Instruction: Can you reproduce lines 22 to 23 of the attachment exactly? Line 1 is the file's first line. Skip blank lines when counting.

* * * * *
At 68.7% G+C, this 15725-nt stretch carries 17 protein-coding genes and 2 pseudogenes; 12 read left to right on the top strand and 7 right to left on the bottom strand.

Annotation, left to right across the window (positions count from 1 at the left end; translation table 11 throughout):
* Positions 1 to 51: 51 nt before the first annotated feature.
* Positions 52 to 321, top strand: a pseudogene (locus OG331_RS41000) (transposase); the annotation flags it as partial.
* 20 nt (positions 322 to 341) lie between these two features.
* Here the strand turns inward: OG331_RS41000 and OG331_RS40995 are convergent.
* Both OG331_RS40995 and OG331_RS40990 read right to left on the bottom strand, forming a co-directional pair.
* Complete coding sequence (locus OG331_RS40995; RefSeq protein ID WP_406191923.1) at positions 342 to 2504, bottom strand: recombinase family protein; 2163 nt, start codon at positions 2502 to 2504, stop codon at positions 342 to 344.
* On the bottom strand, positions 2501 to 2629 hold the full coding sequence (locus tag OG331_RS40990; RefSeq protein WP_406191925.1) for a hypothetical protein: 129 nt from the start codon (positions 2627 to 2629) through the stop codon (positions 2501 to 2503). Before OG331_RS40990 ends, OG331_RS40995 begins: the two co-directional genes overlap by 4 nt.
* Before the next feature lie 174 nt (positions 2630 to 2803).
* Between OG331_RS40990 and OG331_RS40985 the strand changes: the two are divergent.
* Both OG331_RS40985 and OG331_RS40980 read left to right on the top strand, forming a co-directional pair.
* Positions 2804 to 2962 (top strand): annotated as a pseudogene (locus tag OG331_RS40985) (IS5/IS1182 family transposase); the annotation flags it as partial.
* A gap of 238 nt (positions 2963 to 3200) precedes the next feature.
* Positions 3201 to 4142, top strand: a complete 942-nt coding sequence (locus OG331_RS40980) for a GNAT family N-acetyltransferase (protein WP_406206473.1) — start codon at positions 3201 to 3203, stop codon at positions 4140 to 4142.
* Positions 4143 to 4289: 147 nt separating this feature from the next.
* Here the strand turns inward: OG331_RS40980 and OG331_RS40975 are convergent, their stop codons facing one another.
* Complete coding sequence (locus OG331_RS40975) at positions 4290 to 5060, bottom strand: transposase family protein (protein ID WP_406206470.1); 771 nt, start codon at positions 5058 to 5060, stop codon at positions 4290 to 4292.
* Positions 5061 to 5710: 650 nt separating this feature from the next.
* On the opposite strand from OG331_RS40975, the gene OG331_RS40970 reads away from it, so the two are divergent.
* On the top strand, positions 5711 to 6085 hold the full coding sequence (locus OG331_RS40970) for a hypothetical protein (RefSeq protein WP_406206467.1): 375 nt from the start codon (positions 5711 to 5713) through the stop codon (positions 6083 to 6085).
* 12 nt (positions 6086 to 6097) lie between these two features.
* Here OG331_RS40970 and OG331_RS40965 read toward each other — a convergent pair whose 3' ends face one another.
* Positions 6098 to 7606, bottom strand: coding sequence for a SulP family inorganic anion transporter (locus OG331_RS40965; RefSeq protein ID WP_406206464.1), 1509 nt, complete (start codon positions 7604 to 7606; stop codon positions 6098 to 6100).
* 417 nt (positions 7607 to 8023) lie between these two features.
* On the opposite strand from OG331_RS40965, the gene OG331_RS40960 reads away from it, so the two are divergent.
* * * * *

* 12 nt (positions 6086 to 6097) lie between these two features.
* Here OG331_RS40970 and OG331_RS40965 read toward each other — a convergent pair whose 3' ends face one another.